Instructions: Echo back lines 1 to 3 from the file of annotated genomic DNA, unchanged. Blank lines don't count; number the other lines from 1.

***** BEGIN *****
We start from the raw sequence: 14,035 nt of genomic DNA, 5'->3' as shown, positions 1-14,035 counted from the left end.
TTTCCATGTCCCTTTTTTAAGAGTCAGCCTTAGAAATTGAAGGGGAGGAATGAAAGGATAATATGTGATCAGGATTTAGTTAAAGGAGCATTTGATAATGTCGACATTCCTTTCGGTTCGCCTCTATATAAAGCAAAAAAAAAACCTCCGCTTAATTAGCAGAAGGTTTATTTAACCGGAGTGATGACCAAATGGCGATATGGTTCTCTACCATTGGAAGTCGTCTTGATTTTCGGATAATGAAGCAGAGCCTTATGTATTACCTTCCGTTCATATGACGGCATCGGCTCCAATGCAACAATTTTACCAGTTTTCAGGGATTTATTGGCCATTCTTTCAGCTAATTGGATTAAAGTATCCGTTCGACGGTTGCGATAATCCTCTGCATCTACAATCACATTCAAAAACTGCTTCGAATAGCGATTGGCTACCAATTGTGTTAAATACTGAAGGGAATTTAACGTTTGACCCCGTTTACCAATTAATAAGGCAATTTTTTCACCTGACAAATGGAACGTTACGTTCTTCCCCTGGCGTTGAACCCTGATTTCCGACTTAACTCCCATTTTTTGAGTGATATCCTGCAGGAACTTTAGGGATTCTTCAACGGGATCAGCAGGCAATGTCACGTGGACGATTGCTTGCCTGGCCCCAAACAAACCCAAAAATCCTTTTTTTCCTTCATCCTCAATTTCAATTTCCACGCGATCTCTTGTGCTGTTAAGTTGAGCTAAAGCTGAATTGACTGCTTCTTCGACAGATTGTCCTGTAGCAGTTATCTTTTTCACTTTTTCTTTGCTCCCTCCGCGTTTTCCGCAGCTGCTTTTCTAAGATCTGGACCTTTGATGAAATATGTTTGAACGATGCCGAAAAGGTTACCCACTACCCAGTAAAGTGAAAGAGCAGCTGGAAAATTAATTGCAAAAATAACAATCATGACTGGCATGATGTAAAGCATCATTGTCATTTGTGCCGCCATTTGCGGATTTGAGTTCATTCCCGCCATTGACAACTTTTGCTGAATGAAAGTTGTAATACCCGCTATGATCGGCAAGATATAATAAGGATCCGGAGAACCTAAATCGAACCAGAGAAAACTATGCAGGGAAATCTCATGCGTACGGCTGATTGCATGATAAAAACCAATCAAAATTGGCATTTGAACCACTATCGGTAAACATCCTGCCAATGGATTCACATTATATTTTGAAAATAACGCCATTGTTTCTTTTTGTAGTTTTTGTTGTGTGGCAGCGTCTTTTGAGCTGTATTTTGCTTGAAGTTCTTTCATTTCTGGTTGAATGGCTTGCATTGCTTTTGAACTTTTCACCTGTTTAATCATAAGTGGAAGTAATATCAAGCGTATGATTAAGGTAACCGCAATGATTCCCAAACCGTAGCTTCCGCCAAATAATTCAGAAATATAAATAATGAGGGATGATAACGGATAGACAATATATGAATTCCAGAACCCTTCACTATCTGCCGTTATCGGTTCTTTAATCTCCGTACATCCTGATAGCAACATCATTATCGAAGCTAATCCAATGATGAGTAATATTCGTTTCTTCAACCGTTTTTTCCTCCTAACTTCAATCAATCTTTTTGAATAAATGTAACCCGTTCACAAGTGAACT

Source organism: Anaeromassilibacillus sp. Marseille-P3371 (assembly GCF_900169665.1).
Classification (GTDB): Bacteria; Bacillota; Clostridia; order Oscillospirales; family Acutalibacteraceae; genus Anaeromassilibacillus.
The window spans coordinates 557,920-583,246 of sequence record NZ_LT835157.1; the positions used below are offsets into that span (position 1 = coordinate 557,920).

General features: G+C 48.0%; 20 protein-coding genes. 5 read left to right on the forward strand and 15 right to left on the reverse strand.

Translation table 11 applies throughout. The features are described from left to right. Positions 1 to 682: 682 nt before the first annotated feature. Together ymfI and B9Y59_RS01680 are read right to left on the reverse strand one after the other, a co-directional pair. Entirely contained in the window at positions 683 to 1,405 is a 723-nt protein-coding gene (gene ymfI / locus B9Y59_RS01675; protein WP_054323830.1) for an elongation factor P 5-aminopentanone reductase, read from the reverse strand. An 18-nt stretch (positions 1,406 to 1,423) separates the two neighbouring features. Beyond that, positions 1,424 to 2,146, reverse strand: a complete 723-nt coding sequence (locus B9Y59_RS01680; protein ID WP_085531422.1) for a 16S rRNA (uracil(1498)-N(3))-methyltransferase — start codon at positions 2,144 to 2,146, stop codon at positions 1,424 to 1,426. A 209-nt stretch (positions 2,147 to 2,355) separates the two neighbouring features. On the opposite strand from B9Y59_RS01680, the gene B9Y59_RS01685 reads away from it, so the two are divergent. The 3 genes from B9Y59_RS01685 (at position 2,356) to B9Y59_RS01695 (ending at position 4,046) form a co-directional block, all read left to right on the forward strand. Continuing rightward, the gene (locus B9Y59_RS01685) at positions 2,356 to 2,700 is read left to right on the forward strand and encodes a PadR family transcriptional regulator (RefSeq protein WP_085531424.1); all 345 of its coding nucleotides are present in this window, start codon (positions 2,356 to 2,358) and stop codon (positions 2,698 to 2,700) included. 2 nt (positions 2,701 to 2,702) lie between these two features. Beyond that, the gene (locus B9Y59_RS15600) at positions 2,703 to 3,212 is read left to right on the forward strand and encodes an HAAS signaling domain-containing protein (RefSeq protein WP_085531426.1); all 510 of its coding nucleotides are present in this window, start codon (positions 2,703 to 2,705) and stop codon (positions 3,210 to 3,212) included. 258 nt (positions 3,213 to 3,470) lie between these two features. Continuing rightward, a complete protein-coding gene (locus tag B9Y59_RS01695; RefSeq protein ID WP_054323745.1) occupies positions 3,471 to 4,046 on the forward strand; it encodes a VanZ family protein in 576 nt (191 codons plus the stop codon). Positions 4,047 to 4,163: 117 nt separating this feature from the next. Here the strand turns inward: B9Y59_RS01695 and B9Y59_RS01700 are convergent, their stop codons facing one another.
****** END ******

We start from the raw sequence: 14,035 nt of genomic DNA, 5'->3' as shown, positions 1-14,035 counted from the left end.
TTTCCATGTCCCTTTTTTAAGAGTCAGCCTTAGAAATTGAAGGGGAGGAATGAAAGGATAATATGTGATCAGGATTTAGTTAAAGGAGCATTTGATAATGTCGACATTCCTTTCGGTTCGCCTCTATATAAAGCAAAAAAAAAACCTCCGCTTAATTAGCAGAAGGTTTATTTAACCGGAGTGATGACCAAATGGCGATATGGTTCTCTACCATTGGAAGTCGTCTTGATTTTCGGATAATGAAGCAGAGCCTTATGTATTACCTTCCGTTCATATGACGGCATCGGCTCCAATGCAACAATTTTACCAGTTTTCAGGGATTTATTGGCCATTCTTTCAGCTAATTGGATTAAAGTATCCGTTCGACGGTTGCGATAATCCTCTGCATCTACAATCACATTCAAAAACTGCTTCGAATAGCGATTGGCTACCAATTGTGTTAAATACTGAAGGGAATTTAACGTTTGACCCCGTTTACCAATTAATAAGGCAATTTTTTCACCTGACAAATGGAACGTTACGTTCTTCCCCTGGCGTTGAACCCTGATTTCCGACTTAACTCCCATTTTTTGAGTGATATCCTGCAGGAACTTTAGGGATTCTTCAACGGGATCAGCAGGCAATGTCACGTGGACGATTGCTTGCCTGGCCCCAAACAAACCCAAAAATCCTTTTTTTCCTTCATCCTCAATTTCAATTTCCACGCGATCTCTTGTGCTGTTAAGTTGAGCTAAAGCTGAATTGACTGCTTCTTCGACAGATTGTCCTGTAGCAGTTATCTTTTTCACTTTTTCTTTGCTCCCTCCGCGTTTTCCGCAGCTGCTTTTCTAAGATCTGGACCTTTGATGAAATATGTTTGAACGATGCCGAAAAGGTTACCCACTACCCAGTAAAGTGAAAGAGCAGCTGGAAAATTAATTGCAAAAATAACAATCATGACTGGCATGATGTAAAGCATCATTGTCATTTGTGCCGCCATTTGCGGATTTGAGTTCATTCCCGCCATTGACAACTTTTGCTGAATGAAAGTTGTAATACCCGCTATGATCGGCAAGATATAATAAGGATCCGGAGAACCTAAATCGAACCAGAGAAAACTATGCAGGGAAATCTCATGCGTACGGCTGATTGCATGATAAAAACCAATCAAAATTGGCATTTGAACCACTATCGGTAAACATCCTGCCAATGGATTCACATTATATTTTGAAAATAACGCCATTGTTTCTTTTTGTAGTTTTTGTTGTGTGGCAGCGTCTTTTGAGCTGTATTTTGCTTGAAGTTCTTTCATTTCTGGTTGAATGGCTTGCATTGCTTTTGAACTTTTCACCTGTTTAATCATAAGTGGAAGTAATATCAAGCGTATGATTAAGGTAACCGCAATGATTCCCAAACCGTAGCTTCCGCCAAATAATTCAGAAATATAAATAATGAGGGATGATAACGGATAGACAATATATGAATTCCAGAACCCTTCACTATCTGCCGTTATCGGTTCTTTAATCTCCGTACATCCTGATAGCAACATCATTATCGAAGCTAATCCAATGATGAGTAATATTCGTTTCTTCAACCGTTTTTTCCTCCTAACTTCAATCAATCTTTTTGAATAAATGTAACCCGTTCACAAGTGAACT

Source organism: Anaeromassilibacillus sp. Marseille-P3371 (assembly GCF_900169665.1).